It is possible to use NDB Cluster for bidirectional replication between two clusters, as well as for circular replication between any number of clusters.
Circular replication example. In the next few paragraphs we consider the example of a replication setup involving three NDB Clusters numbered 1, 2, and 3, in which Cluster 1 acts as the replication source for Cluster 2, Cluster 2 acts as the source for Cluster 3, and Cluster 3 acts as the source for Cluster 1. Each cluster has two SQL nodes, with SQL nodes A and B belonging to Cluster 1, SQL nodes C and D belonging to Cluster 2, and SQL nodes E and F belonging to Cluster 3.
Circular replication using these clusters is supported as long as the following conditions are met:
The SQL nodes on all sources and replicas are the same.
All SQL nodes acting as sources and replicas are started with the
log_slave_updatessystem variable enabled.
This type of circular replication setup is shown in the following diagram:
In this scenario, SQL node A in Cluster 1 replicates to SQL node C in Cluster 2; SQL node C replicates to SQL node E in Cluster 3; SQL node E replicates to SQL node A. In other words, the replication line (indicated by the curved arrows in the diagram) directly connects all SQL nodes used as replication sources and replicas.
It is also possible to set up circular replication in such a way that not all source SQL nodes are also replicas, as shown here:
In this case, different SQL nodes in each cluster are used as
replication sources and replicas. You must
not start any of the SQL nodes with the
log_slave_updates system variable
enabled. This type of circular replication scheme for NDB Cluster,
in which the line of replication (again indicated by the curved
arrows in the diagram) is discontinuous, should be possible, but
it should be noted that it has not yet been thoroughly tested and
must therefore still be considered experimental.
Using NDB-native backup and restore to initialize a replica cluster.
When setting up circular replication, it is possible to
initialize the replica cluster by using the management client
START BACKUP command on one
NDB Cluster to create a backup and then applying this backup on
another NDB Cluster using ndb_restore. This
does not automatically create binary logs on the second NDB
Cluster's SQL node acting as the replica; in order to cause
the binary logs to be created, you must issue a
SHOW TABLES statement on that SQL
node; this should be done prior to running
START SLAVE. This is a known
Multi-source failover example. In this section, we discuss failover in a multi-source NDB Cluster replication setup with three NDB Clusters having server IDs 1, 2, and 3. In this scenario, Cluster 1 replicates to Clusters 2 and 3; Cluster 2 also replicates to Cluster 3. This relationship is shown here:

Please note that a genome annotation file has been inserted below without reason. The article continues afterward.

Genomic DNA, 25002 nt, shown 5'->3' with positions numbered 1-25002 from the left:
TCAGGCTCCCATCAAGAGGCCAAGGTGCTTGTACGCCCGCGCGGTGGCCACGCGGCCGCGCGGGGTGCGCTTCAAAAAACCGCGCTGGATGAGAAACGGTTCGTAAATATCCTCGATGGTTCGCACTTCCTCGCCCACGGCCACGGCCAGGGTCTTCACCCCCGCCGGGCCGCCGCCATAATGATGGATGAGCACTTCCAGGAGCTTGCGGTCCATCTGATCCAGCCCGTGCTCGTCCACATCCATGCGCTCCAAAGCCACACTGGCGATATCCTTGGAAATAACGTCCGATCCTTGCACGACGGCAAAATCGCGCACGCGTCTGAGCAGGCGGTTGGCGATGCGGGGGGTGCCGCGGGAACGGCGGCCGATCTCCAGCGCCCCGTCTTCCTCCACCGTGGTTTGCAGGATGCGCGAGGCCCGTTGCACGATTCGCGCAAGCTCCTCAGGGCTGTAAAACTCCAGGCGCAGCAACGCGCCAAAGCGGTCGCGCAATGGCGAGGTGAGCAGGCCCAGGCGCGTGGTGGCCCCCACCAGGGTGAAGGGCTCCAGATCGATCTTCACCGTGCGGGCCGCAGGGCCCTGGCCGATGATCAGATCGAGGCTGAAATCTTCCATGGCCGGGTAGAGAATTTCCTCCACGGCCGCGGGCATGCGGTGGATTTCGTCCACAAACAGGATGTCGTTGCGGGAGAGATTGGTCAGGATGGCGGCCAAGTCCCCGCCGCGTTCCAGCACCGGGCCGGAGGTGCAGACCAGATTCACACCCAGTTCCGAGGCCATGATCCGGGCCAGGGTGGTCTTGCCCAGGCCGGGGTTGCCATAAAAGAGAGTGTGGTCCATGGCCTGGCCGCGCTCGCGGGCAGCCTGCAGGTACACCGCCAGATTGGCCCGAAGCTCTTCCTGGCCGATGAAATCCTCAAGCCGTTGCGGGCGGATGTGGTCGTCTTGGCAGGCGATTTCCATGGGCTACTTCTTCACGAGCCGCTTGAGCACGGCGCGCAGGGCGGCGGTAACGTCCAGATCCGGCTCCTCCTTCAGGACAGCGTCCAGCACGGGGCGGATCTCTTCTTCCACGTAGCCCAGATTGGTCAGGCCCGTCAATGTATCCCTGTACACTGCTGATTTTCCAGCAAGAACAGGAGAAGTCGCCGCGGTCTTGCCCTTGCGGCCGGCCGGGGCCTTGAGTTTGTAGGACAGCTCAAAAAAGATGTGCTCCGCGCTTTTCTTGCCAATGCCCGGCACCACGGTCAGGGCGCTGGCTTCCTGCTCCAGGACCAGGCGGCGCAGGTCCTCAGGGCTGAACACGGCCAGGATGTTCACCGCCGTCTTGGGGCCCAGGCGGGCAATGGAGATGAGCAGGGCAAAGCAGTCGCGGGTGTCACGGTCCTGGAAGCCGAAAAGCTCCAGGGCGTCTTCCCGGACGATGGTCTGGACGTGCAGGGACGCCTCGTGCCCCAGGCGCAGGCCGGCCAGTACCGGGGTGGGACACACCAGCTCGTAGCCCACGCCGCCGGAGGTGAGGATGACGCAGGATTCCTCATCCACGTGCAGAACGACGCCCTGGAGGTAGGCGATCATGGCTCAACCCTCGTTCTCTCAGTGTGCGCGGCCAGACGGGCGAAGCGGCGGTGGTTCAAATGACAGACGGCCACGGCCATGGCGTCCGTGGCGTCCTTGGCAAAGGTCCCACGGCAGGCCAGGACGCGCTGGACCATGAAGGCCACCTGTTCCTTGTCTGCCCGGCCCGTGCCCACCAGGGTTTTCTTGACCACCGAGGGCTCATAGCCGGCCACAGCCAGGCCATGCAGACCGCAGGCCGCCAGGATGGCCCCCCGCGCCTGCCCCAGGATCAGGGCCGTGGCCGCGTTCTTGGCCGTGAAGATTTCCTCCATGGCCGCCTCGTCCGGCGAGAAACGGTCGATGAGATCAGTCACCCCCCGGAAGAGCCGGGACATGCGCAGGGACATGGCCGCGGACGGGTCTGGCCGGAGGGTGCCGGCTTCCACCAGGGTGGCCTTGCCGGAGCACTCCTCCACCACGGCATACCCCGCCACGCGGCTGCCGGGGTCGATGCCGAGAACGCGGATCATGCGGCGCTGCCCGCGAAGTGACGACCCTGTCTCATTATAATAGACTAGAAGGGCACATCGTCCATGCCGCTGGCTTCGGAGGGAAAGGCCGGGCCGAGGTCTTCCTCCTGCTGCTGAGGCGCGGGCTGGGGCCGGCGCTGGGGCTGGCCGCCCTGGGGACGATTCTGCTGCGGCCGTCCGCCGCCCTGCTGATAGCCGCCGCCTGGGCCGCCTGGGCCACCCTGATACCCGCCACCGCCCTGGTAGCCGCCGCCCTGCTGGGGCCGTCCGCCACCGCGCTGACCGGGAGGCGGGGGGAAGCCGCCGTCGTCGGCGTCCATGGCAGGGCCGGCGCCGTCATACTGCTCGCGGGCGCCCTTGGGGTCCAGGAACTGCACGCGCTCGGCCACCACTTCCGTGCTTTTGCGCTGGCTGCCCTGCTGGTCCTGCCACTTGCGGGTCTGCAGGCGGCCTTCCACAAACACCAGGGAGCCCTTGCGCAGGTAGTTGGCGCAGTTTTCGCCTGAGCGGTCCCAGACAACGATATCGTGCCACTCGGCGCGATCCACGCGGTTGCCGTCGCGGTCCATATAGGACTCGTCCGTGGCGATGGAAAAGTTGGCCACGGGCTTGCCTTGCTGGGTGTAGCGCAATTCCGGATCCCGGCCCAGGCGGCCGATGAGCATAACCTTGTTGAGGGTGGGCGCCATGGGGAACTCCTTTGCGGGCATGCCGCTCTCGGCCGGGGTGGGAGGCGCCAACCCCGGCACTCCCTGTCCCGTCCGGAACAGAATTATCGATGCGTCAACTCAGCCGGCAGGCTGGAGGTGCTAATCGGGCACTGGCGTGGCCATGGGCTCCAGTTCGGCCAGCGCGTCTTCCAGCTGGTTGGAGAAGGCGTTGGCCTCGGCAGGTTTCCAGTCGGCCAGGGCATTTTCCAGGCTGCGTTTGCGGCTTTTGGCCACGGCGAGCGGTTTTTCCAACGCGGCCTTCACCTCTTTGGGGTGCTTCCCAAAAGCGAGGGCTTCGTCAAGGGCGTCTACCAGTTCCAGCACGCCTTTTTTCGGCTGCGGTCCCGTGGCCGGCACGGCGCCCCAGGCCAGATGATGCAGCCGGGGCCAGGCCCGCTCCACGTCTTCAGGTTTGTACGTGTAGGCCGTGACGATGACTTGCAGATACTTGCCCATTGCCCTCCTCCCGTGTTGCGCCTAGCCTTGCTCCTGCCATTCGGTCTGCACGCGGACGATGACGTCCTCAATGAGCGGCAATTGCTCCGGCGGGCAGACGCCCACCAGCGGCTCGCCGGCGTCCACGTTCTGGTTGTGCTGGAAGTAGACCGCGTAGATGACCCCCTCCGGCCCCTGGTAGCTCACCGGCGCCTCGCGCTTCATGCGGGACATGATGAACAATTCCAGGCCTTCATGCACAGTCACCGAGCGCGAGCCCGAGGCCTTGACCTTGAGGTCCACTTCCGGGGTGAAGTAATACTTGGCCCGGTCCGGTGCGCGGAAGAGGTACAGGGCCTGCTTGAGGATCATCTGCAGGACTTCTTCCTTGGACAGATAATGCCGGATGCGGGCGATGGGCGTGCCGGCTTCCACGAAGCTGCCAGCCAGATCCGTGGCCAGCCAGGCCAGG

In other words, data replicates from Cluster 1 to Cluster 3 through 2 different routes: directly, and by way of Cluster 2.
Not all MySQL servers taking part in multi-source replication must act as both source and replica, and a given NDB Cluster might use different SQL nodes for different replication channels. Such a case is shown here:
MySQL servers acting as replicas must be run with the
log_slave_updates system variable
enabled. Which mysqld processes require this
option is also shown in the preceding diagram.
system variable has no effect on servers not being run as
The need for failover arises when one of the replicating clusters goes down. In this example, we consider the case where Cluster 1 is lost to service, and so Cluster 3 loses 2 sources of updates from Cluster 1. Because replication between NDB Clusters is asynchronous, there is no guarantee that Cluster 3's updates originating directly from Cluster 1 are more recent than those received through Cluster 2. You can handle this by ensuring that Cluster 3 catches up to Cluster 2 with regard to updates from Cluster 1. In terms of MySQL servers, this means that you need to replicate any outstanding updates from MySQL server C to server F.
On server C, perform the following queries:
mysqlC> SELECT @latest:=MAX(epoch) -> FROM mysql.ndb_apply_status -> WHERE server_id=1; mysqlC> SELECT -> @file:=SUBSTRING_INDEX(File, '/', -1), -> @pos:=Position -> FROM mysql.ndb_binlog_index -> WHERE orig_epoch >= @latest -> AND orig_server_id = 1 -> ORDER BY epoch ASC LIMIT 1;
You can improve the performance of this query, and thus likely
speed up failover times significantly, by adding the appropriate
index to the
ndb_binlog_index table. See
Section 7.4, “NDB Cluster Replication Schema and Tables”, for more
Copy over the values for
@pos manually from server C to server F
(or have your application perform the equivalent). Then, on server
F, execute the following
mysqlF> CHANGE MASTER TO -> MASTER_HOST = 'serverC' -> MASTER_LOG_FILE='@file', -> MASTER_LOG_POS=@pos;
Once this has been done, you can issue a
START SLAVE statement on MySQL
server F; this causes any missing updates originating from server
B to be replicated to server F.
CHANGE MASTER TO statement also
IGNORE_SERVER_IDS option which
takes a comma-separated list of server IDs and causes events
originating from the corresponding servers to be ignored. For more
information, see CHANGE MASTER TO Statement, and
SHOW SLAVE STATUS Statement. For information about how
this option intereacts with the
see Section 7.8, “Implementing Failover with NDB Cluster Replication”.